FDA has granted breakthrough device designation to a transcatheter aortic valve replacement system in development at JenaValve Technology, the company said Thursday.
JenaValve is working to fill an unoccupied niche in the fast-growing TAVR market by winning approval for its system in patients with severe aortic regurgitation (AR) and AR-dominant mixed aortic valve disease at high risk for surgery.
The news was part of a flurry of breakthrough device notices this week, when 3Derm Systems, KDx Diagnostics and Reflow Medical also revealed they have received the FDA designation.
TAVR has emerged as one of the hottest subsections of the medical device industry in recent years, with Edwards Lifesciences, Medtronic and Boston Scientific competing to change the treatment paradigm for heart valve disease. Edwards and Medtronic have devices approved by FDA for use in patients with severe aortic stenosis at low risk for major complications with open heart surgery. Boston Scientific, newer to the U.S. market, so far is only approved in patients with severe aortic stenosis who are at high risk with open heart surgery.
Conversely, JenaValve is looking to address the population with severe AR and AR-dominant mixed aortic valve disease who are at high risk for surgery. Last year, JenaValve presented 30-day data from a feasibility study of its TAVR system. All 12 patients survived and paravalvular leakage was minimal. Most patients improved on a heart failure scale.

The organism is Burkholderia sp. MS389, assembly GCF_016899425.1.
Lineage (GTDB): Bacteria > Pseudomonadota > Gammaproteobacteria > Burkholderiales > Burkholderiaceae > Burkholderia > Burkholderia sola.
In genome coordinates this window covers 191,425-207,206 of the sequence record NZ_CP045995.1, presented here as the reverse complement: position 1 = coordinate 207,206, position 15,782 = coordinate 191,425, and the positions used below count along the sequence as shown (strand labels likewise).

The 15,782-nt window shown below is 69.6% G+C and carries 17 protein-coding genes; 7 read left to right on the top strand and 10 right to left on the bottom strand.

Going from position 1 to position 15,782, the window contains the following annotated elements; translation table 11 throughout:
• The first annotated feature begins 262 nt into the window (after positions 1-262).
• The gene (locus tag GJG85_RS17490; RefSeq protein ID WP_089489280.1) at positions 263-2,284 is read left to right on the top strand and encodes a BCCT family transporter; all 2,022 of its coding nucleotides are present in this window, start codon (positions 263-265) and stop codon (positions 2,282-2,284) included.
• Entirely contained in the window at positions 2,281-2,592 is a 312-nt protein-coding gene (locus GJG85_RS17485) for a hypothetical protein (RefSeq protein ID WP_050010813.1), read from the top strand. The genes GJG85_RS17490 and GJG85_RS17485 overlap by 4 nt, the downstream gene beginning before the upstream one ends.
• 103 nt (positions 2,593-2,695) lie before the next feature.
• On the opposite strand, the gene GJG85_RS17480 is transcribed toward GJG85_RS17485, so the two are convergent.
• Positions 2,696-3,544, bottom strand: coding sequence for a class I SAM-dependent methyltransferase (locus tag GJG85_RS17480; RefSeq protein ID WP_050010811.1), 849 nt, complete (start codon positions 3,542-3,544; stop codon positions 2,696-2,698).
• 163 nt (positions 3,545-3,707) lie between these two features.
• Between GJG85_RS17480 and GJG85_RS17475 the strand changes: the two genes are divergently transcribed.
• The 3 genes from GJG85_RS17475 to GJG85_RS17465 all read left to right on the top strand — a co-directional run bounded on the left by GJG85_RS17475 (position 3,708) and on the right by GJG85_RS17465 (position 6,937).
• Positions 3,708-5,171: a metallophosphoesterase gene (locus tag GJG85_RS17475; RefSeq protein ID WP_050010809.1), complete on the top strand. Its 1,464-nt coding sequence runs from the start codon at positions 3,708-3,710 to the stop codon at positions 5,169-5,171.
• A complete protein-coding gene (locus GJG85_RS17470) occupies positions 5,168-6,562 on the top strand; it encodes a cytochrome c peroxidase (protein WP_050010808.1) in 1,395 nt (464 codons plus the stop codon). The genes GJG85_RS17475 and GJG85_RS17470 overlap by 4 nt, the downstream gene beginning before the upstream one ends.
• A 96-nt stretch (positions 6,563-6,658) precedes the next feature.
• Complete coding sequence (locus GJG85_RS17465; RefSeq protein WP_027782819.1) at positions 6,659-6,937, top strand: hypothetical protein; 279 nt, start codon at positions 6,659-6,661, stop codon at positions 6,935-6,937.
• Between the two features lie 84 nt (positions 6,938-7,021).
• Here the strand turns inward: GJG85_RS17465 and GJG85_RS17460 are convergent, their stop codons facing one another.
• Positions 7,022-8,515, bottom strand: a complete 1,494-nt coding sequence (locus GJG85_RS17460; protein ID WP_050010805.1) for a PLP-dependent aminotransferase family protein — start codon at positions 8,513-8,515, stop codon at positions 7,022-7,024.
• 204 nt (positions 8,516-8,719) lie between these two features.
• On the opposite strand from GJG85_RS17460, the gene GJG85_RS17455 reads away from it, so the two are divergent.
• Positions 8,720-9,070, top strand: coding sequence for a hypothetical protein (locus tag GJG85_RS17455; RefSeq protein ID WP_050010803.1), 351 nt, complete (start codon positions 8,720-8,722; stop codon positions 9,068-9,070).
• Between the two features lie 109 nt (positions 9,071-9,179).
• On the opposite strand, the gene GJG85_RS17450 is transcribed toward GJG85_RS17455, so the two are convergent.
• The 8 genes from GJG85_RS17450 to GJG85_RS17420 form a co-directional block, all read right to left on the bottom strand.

JenaValve is using the data as a springboard for its long-running attempt to bring a TAVR device to the U.S. market. Work on JenaValve began in the 1990s and an earlier version of the device secured a CE mark. JenaValve has since redesigned the device, switching from transapical to transfemoral delivery.
Buoyed by the data to date, JenaValve plans to seek U.S. humanitarian device exemption in the second half of the year. In parallel, JenaValve will continue to enroll patients in a clinical trial designed to generate the data needed to win premarket approval. The breakthrough designation may aid these efforts by positioning JenaValve to receive extra input from FDA and an expedited review.
JenaValve raised almost $14.5 million last year to fund the work. The financing added to the more than $100 million raised by JenaValve to date, most notably through a $72.5 million Series C financing round that attracted support of investors including Edmond de Rothschild Investment Partners and Atlas Venture Fund.
The news was sandwiched between a clutch of other breakthrough device notifications. On Tuesday, 3Derm said FDA had granted the designation to an algorithm designed to detect melanoma, squamous cell carcinoma and basal cell carcinoma in skin images. The next day, KDx said its urine-based bladder cancer test had received FDA breakthrough designation.
Reflow released the last in the recent series of statements about breakthrough designations. The cardiovascular disease specialist picked up breakthrough status for a retrievable stent designed for use in below-the-knee peripheral artery disease.